In the spring, RAI (Italian national television) broadcasts on its second channel the televised variety show “Chi l’ha visto?” with Fo-Rame and others.
Together with Franca Rame, Dario Fo is invited to write, direct and present “Canzonissima”, a highly popular TV show built around the national lottery, with a different host each year. Fo’s and Rame’s sketches become an issue for the entire nation, provoking wild controversy. For the first time, television is used to portray the lives and difficulties of common people: the work-related illness of a signal woman, bricklayers that fall to their death from the scaffolding, etc.
The show is very successful; during broadcasts even taxi drivers stop working, and bars with televisions are smack full of people. RAI’s management starts to get nervous. Cuts are demanded in texts that have already been approved. All hell breaks loose over a sketch with a Mafia theme that tells the story of a murdered journalist. Malagodi, a senator from Italy’s Liberal Party, reports the sketch to the Italian Parliament’s oversight committee for television, on the grounds that “the honour of the Sicilian people is insulted by the claim that there exists a criminal organization called the Mafia”. (In 1985, Prime Minister Andreotti appoints Malagodi senator-for-life for his political services.) Fo and Rame also receive death threats, written with blood and delivered with the typical miniature, wooden coffin. The Fo family (including Franca’s and Dario’s seven-year old son) is placed under police protection.
A fight begins with RAI about censorship. Just a few hours before the scheduled broadcast of the eighth programme in the series, RAI’s management declares that further cuts must be made. Dario and Franca refuse and threaten to leave the programme. As “Canzonissima” is about to be aired it is still unclear what is going to happen. At the last minute RAI confirms the cuts. Dario and Franca walk off the show as a sign of protest.
The support they receive for their act is overwhelming, including thousands of letters and telegrams. RAI is unable to find substitutes for Fo and Rame, as all who are asked to replace them follow the instructions of SAI (the Italian actors union) to turn down the offer.
Fo and Rame face five law suits as a consequence and are ordered to pay several billion lire in damages. For 15 years they are banned by RAI from participating in either programmes or commercials on national radio or television (at that time, both radio and television were state monopolies).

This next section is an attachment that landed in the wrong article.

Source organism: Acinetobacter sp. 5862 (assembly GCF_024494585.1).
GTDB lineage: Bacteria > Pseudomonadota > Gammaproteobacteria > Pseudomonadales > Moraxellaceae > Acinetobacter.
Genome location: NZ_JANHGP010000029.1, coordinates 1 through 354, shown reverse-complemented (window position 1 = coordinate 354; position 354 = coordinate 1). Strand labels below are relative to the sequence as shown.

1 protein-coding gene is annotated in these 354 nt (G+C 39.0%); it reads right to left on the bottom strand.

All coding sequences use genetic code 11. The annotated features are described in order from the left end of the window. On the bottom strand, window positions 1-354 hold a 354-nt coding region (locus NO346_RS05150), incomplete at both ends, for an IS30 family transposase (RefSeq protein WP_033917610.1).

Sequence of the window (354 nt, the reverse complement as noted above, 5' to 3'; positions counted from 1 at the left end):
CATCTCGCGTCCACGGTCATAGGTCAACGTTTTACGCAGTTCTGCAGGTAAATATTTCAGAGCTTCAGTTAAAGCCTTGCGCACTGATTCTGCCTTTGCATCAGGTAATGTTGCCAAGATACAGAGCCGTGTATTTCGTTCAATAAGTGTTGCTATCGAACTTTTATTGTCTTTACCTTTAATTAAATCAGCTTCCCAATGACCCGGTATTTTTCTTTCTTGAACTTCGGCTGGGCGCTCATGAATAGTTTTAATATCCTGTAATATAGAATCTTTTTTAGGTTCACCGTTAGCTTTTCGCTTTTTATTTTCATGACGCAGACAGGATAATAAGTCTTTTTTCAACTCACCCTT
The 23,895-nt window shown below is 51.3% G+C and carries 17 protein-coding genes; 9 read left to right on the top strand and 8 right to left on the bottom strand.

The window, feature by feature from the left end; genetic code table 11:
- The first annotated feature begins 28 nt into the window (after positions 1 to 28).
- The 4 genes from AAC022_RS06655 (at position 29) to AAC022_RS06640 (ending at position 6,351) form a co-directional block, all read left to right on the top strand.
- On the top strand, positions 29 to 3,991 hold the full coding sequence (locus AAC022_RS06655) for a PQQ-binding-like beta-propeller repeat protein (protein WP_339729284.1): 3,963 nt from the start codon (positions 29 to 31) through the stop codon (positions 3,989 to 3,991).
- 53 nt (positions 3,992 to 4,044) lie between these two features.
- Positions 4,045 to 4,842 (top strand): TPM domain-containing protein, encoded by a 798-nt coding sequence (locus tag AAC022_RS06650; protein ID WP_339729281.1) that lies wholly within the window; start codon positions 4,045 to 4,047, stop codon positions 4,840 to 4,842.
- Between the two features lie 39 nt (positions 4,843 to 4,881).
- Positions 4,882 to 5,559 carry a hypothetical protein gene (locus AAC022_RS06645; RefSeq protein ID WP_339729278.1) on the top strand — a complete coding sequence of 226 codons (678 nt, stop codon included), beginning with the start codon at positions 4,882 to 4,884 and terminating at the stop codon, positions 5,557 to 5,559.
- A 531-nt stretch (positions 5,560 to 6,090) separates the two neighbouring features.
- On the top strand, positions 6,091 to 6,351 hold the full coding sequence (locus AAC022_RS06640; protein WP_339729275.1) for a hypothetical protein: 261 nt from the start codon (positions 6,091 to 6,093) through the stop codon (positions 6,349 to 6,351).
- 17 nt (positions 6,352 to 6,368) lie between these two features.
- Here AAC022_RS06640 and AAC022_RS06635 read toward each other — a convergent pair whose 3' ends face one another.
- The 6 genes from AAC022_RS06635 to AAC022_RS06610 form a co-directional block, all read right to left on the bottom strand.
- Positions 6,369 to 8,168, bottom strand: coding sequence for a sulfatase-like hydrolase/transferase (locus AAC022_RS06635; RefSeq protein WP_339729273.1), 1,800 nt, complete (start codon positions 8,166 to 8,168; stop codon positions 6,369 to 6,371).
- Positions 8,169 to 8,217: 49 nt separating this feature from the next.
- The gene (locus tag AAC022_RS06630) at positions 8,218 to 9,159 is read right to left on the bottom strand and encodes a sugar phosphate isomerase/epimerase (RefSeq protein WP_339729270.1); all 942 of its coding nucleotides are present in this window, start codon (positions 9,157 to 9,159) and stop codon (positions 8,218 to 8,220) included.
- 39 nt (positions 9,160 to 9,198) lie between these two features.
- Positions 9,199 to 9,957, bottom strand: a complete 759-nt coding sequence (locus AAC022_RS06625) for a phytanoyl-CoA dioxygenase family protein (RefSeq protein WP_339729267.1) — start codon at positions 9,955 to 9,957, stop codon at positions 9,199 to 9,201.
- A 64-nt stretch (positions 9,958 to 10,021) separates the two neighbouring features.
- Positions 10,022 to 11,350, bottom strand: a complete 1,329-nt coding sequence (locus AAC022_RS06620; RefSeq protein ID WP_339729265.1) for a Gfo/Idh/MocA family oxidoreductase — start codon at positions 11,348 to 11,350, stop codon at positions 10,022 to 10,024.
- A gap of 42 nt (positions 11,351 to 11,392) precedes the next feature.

|1963-64||Opening at Milan’s Odeon Theatre of “Isabella, tre caravelle e un cacciaballe”, which tells the story of the “discovery” of America on the basis of a thorough historical investigation of the life of Christopher Columbus, the court of Isabella of Castille and the “ethnic cleansing” of Spain’s Arabs and Jews. The play marks the beginning of a major effort to trace the history and “dogmas” of the dominant culture. The play, blatantly exposing the mystifications of “school-book” history and of militarist and patriotic rhetoric, comes under violent attack by right-wing groups. On one occasion, Fo and Rame are assaulted as they leave the Valle Theatre in Rome. Only through the presence of groups of militant workers from the Italian Communist Party (PCI) can the performances continue.|
|1964-65||“Settimo: ruba un po’ meno” opens at the Odeon in Milan. The play is dedicated to Franca Rame, who in the leading comic role portrays a rather odd grave digger whose highest ambition is to become a prostitute. With its minutely detailed description of the corruption rampant in Italy, it anticipates by some thirty years the revolution brought about by the “Mani Pulite” (“Clean hands”) movement.|
|1965-66||Milan’s Odeon Theatre: “La colpa è sempre del diavolo”.|
|1966-67||Two productions: “Gli amici della battoniera”, translated from French and adapted by Fo; and “Ci ragiono e canto”, in collaboration with Nuovo Canzoniere Italiano, a performance built on traditional folk songs, compiled by Gianni Bosio and elaborated by Fo.|
|1967||Following the Soviet invasion of Czechoslovakia, Dario Fo withdraws his permission for his plays to be staged in Czech theatres. He later refuses to authorize cuts, proposed by Soviet censors, in a play scheduled to open at a Soviet theatre. After these incidents, production of his work all but ceases throughout the Soviet block.|
|1967-68||Teatro Manzoni in Milan: “La signora è da buttare”.|